At 06:00 UTC on September 7, the cyclone strengthened to hurricane intensity north of Crooked Island.[3] Traversing westward across the southern extents of the Bahamas, the newly developed hurricane steadily grew in size and intensity.[2] September 7, the hurricane reached the equivalent of a Category 2 on the modern-day Saffir–Simpson scale and later reached major hurricane strength on September 8 shortly before crossing Andros Island. On September 9, the storm intensified further to Category 4 strength before passing roughly 30–40 mi (48–64 km) south of Key West, Florida in the Florida Straits.[3][4] At 07:00 UTC on September 10, the hurricane made landfall on the Dry Tortugas at peak intensity with winds of 150 mph (240 km/h) extending as far as 17 mi (28 km) outwards from the center and a nearly unprecedented low barometric pressure of 927 mbar (hPa; 27.37 inHg) based on a barometer observation in the eye of the storm.[2][4] At the time, this made the tropical cyclone the second strongest to strike the United States since 1851, only behind the 1886 Indianola hurricane.[5] After landfall, the storm slowly moved westward into the Gulf of Mexico.[3]

From September 10 to September 14, the tropical cyclone traversed the Gulf of Mexico, maintaining a powerful intensity. On September 12, the hurricane briefly weakened to Category 3 intensity before restrengthening shortly thereafter. The following day, the storm reached a secondary peak intensity with winds of 145 mph (235 km/h) and a minimum pressure of 931 mbar (hPa; 27.50 inHg) over the western Gulf of Mexico before weakening precipitously afterwards.[3] At 21:00 UTC on September 14, the hurricane made its final landfall near Baffin Bay as a Category 3 hurricane with winds of 115 mph (185 km/h) and a central pressure of 950 mbar (hPa; 28.06 inHg). Upon moving ashore, the storm was unusually large; its radius of maximum winds measured 40 mi (65 km) compared to the average of 21 mi (33 km) for storms of similar intensities.[2] As the hurricane tracked further inland, land interaction weakened the cyclone, with winds dropping below hurricane-force on September 15 and then below tropical storm-force the next day. By 18:00 UTC on September 16 the tropical cyclone had dissipated over West Texas near the border between Texas and Mexico.[3]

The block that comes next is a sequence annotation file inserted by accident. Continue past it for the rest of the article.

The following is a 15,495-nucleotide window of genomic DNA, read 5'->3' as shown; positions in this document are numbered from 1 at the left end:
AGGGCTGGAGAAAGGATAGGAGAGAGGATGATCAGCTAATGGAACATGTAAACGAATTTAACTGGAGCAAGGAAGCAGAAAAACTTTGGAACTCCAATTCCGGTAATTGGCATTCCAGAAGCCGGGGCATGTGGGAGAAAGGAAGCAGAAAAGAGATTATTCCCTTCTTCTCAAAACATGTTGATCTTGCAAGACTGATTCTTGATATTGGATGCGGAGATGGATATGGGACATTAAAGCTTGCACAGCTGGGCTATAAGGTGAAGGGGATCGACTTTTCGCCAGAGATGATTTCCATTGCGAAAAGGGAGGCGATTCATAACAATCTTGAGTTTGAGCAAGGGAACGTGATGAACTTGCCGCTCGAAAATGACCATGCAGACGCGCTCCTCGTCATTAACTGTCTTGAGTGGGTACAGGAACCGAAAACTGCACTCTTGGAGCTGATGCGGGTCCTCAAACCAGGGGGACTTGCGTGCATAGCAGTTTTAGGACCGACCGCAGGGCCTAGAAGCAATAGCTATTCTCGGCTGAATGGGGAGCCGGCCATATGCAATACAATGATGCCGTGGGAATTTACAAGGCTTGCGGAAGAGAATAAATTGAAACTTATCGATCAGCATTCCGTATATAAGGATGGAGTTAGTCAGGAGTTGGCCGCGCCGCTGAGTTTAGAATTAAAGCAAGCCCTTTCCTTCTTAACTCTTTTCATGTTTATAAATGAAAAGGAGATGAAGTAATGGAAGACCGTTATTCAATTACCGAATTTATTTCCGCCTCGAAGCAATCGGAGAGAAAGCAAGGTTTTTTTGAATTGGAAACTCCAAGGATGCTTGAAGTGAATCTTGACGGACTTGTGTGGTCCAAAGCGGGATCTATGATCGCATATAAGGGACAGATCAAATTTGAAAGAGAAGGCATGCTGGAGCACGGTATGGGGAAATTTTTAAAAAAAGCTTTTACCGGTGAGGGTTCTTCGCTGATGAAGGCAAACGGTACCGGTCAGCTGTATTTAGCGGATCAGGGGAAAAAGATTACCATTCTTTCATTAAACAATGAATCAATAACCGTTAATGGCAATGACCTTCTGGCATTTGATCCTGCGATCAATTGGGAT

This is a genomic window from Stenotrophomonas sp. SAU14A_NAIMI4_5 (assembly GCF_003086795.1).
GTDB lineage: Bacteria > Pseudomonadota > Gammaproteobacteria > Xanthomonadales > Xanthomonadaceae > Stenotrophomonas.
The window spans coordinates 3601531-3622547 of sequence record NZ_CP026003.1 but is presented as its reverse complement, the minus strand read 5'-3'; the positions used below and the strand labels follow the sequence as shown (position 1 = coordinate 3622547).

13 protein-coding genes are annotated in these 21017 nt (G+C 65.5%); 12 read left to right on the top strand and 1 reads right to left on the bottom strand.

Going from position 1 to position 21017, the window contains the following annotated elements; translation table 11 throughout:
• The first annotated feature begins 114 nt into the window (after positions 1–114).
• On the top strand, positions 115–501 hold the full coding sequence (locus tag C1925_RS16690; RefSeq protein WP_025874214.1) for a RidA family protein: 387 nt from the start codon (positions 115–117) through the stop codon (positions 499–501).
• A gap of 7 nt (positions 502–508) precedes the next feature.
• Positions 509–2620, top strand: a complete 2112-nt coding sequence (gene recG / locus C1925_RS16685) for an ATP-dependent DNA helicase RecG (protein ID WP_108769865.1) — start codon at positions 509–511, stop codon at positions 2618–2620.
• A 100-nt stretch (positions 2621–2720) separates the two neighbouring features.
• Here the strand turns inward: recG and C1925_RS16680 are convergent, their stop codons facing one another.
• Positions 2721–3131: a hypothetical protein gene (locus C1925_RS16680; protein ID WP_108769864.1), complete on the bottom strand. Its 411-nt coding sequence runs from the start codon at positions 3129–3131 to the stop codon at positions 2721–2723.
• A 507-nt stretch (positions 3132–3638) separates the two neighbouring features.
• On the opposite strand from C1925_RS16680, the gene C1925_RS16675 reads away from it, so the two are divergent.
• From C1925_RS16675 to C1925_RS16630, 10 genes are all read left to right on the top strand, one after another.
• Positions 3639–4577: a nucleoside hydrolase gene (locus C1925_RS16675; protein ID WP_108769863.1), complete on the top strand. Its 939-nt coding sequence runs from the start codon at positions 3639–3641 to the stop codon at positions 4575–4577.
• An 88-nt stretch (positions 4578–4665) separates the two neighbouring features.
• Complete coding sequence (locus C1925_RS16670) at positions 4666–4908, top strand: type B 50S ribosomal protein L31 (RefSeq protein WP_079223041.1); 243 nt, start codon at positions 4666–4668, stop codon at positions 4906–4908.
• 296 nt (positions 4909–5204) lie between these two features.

Preparations[edit]

Due to the lack of hurricane observations at sea, the first tropical cyclone warning prompted by the United States Weather Bureau was a storm warning on September 8 issued for areas along the Florida coast from Jupiter on the east coast to Fort Myers on the peninsula's west coast with the storm already a major hurricane over the Bahamas. The first hurricane warning was issued the next day for coastal areas from Jupiter to Key West, with all vessels requested to avoid the Florida Straits and the waters off Florida's Atlantic coast. In addition, the storm's projected path into the Gulf of Mexico prompted the bureau to also direct the clearance of ships in the hurricane's trajectory.[4] In Miami, Florida, the city's power plant cut off its electrical output as a precautionary measure, forcing an intentional power outage in the city.[6] On the 10th at 10:30 p.m., northeast storm warnings were issued from Carrabelle, Florida to New Orleans, Louisiana. On the 11th at 4 p.m., the storm warnings for the northeast Gulf coast were changed to hurricane warnings, and extended westward along the length of the Louisiana coast. At 9 p.m., northwest storm warnings were issued for the northwest Gulf coast from Port Arthur to Velasco, Texas. At 4 p.m. on the 12th, storm warnings were in effect from Mobile, Alabama to Pensacola, Florida, with hurricane warnings in effect along the Mississippi and Louisiana coasts. On the evening of the 13th, northwest storm warnings were in effect for the entire Texas coast.[7]